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Check out Julie Benbassat’s Artwork

Today we’d like to introduce you to Julie Benbassat.

Julie, we’d love to hear your story and how you got to where you are today both personally and as an artist.
I was born in Kunming, China and adopted around 7 months old by a Jewish couple who were both in their 50s. My childhood was filled with small insecurities about my parents; with how we looked different, to the fact that I knew that they wouldn’t be around as long as other guardians. In spite of all these little anxieties of mine, I was raised with the patience and wisdom brought on by 50 years of experience on this world, so my young life was filled with encouragement of my artistic interests, support of my love to read, and tentative walks and talks about the natural world.

One of the most iconic parts of my childhood was reading children’s books and watching cartoons with my parents. While my parents couldn’t do a lot of physically demanding things with me, we could always spend hours exploring illustrations, watching engaging characters, and eating good food over hearty book discussions.

It was thanks to all this personal time I had nurturing my love for books, comics and cartoons that I decided to forge my own artistic path, which I continue to pursue as a senior at the Rhode Island School of Design as an illustration major. I’d like to think my inspirations come from a mix of places, from the oaks and maples of my father-daughter walks, the Jewish folk art decorating my Hebrew school books, to the Chinese imagery that I’m still learning about today.

We’d love to hear more about your art. What do you do you do and why and what do you hope others will take away from your work?
My illustrations take the form of either sketchbook exploration or detailed traditional-digital combination. My sketchbook work allows me to play around with different traditions mediums and ideas on the expanse of a page spread, while my traditional-digital amalgamations allow for more tight, graphic work that allow for clean editing.

My traditional mediums can vary but I find pen, pencil and gouache the most engaging as of late in expressing my many moods (though I’ve been feeling watercolor too). My digital go to is the iPad Pro, since it’s UIX is engaging and easy to use for someone as behind on technology as me haha. Once I scan a traditional sketch in, I go right into color and small edits.

I touched a little on it before, but I find my inspiration comes from the trail mix that is my life growing up as an adopted kid with elderly Jewish parents. I have this weird sense of not belonging to one single thing, which has allowed me to take from multiple sources of inspiration, i.e., Jewish and Chinese folk art, the aesthetics of mythological storytelling, the natural world, cartoons, and comics.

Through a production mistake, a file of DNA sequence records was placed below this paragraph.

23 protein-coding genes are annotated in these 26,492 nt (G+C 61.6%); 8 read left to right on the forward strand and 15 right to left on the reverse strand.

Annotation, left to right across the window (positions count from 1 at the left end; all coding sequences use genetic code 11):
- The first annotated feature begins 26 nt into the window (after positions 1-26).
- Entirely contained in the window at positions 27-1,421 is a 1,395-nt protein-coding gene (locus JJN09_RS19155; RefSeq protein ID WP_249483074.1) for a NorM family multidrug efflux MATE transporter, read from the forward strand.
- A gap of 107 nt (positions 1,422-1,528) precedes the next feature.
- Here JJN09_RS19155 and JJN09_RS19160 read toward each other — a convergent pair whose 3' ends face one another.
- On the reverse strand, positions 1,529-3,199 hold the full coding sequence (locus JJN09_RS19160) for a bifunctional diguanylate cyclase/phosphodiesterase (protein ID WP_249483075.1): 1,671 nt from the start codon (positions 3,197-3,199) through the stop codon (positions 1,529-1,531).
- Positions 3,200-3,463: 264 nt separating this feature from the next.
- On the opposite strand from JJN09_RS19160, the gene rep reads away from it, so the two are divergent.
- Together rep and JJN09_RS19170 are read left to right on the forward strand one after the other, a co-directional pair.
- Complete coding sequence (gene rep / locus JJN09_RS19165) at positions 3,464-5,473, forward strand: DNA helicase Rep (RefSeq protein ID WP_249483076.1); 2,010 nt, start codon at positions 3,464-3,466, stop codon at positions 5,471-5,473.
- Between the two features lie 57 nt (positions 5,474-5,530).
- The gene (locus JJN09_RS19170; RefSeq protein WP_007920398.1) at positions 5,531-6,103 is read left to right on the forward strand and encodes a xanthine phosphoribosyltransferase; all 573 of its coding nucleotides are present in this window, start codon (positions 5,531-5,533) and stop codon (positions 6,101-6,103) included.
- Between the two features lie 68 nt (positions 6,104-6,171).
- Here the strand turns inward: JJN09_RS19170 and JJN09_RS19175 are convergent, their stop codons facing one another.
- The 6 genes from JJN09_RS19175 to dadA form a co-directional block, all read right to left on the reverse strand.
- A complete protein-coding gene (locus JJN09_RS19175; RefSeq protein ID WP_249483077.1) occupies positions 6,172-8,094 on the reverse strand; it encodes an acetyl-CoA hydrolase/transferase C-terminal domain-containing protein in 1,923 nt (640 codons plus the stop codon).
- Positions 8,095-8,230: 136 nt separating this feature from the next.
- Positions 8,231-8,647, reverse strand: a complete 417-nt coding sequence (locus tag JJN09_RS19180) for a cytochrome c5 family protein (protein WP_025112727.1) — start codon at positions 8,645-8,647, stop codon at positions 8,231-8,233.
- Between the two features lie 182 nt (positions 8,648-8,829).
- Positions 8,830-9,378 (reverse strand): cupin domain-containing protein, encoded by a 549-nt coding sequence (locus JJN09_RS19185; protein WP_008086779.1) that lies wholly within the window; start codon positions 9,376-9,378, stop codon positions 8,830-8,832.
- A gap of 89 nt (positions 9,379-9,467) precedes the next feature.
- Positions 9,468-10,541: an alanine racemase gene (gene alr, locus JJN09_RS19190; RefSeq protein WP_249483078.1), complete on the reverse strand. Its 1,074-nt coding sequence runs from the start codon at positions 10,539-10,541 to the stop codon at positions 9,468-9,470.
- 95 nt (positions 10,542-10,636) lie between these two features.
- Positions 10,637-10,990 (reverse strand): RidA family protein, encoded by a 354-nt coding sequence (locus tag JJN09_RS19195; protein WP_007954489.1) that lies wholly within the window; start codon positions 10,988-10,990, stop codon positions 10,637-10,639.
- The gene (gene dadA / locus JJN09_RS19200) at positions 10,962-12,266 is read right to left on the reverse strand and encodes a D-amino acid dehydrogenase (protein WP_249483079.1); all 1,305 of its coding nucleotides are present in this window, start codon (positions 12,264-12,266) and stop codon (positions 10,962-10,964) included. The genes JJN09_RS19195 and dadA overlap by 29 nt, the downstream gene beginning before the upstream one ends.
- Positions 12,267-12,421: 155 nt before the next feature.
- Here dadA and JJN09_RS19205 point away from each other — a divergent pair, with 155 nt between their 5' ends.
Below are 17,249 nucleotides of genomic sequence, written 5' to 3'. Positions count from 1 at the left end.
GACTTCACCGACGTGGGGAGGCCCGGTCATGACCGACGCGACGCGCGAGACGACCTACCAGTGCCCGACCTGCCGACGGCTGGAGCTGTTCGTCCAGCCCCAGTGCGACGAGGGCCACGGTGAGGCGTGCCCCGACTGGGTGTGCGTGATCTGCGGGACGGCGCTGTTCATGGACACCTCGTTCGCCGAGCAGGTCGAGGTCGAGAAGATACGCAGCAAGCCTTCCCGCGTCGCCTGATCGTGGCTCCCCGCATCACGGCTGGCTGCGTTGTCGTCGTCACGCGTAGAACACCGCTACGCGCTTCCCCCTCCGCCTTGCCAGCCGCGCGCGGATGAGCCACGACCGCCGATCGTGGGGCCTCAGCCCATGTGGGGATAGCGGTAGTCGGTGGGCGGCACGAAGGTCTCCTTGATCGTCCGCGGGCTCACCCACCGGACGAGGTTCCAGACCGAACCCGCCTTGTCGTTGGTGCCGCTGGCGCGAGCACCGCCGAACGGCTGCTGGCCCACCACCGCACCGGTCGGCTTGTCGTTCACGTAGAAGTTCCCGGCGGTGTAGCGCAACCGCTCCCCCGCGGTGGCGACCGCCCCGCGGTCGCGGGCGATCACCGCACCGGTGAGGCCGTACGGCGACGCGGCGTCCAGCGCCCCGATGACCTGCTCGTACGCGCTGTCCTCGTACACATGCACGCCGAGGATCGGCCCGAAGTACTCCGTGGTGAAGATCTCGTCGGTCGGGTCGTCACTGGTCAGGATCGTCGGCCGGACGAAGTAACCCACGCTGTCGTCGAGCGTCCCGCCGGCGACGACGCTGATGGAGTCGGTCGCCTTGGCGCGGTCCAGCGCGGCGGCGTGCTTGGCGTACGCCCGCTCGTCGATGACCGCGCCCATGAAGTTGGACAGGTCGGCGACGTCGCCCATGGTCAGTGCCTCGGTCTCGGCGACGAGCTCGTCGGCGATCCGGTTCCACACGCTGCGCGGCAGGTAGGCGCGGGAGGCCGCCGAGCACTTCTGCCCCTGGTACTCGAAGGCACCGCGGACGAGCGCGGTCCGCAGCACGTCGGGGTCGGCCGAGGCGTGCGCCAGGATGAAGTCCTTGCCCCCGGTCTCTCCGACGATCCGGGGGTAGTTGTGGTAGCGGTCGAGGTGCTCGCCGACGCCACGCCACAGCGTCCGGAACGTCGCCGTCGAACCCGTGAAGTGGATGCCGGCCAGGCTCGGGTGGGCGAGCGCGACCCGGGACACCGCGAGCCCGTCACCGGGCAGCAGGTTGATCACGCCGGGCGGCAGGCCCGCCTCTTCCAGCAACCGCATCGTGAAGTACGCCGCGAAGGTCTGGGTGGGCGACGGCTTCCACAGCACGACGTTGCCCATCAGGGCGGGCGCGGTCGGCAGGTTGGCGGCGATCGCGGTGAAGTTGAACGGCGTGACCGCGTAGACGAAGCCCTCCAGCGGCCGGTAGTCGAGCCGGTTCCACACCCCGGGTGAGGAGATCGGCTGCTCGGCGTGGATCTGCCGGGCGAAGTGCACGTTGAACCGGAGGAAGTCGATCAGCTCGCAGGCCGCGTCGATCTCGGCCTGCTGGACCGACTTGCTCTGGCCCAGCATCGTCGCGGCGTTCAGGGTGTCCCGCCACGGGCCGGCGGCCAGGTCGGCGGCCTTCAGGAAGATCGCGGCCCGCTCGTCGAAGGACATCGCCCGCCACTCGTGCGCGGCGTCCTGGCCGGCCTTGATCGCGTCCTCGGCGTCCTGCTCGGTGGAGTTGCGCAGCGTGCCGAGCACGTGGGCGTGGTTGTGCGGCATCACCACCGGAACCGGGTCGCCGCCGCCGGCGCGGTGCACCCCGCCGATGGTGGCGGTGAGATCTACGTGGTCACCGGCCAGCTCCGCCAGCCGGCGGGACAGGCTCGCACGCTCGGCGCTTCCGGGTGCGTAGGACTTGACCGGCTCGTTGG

When people see my work, I hope they can feel a sense of lore and an appreciation of the familiarly unknown. I wish for my visual translations to build upon foundations of old stories, the natural phenomena around us, and the joy of art making itself.

The stereotype of a starving artist scares away many potentially talented artists from pursuing art – any advice or thoughts about how to deal with the financial concerns an aspiring artist might be concerned about?
Your time you put into a medium outweighs the price tag/ prestige. To clarify, your supplies or artistic mediums rely on your basic understanding and experience, not necessarily the price you pay. You can pay a lot for the best quality brushes and oils but if you don’t know how to use oils or lack understanding in color then you will not use that medium to its potential nor will your work be enhanced. I suggest before buying the best brands of any 2D art medium, you practice with the supplies you have or can attain at a reasonable price. Before going to oils for example, try out a small acrylic gouache packet of 5 colors which is crazy less expensive and can teach you a lot on mixing and applying colors. Similarly, you can make beautiful work with just a cheap pencil, imagination, and a drive to improve. Making a good image shouldn’t have to slaughter your wallet.

Do you have any events or exhibitions coming up? Where would one go to see more of your work? How can people support you and your artwork?
I have a website at j-bass.com and I’m pretty active on both Instagram and Behance, where you can find finished work as well as my plethora of sketches. I go under the nickname JBASS because (1) it is easier to spell out and (2) its just really grown on me over the years.

Instagram: @tea_for_JBASS

Behance: Art-of-JBASS

I find the best support comes from reaching out, via social media or by email at JBASS.ILLUS@gmail.com. Whether it just be a message, commission, wanting a litho print, or illustration job, I always love interacting with new people.

Contact Info:

Image Credit:
Image (2) PLANSPONSOR, AD SooJin Buzelli

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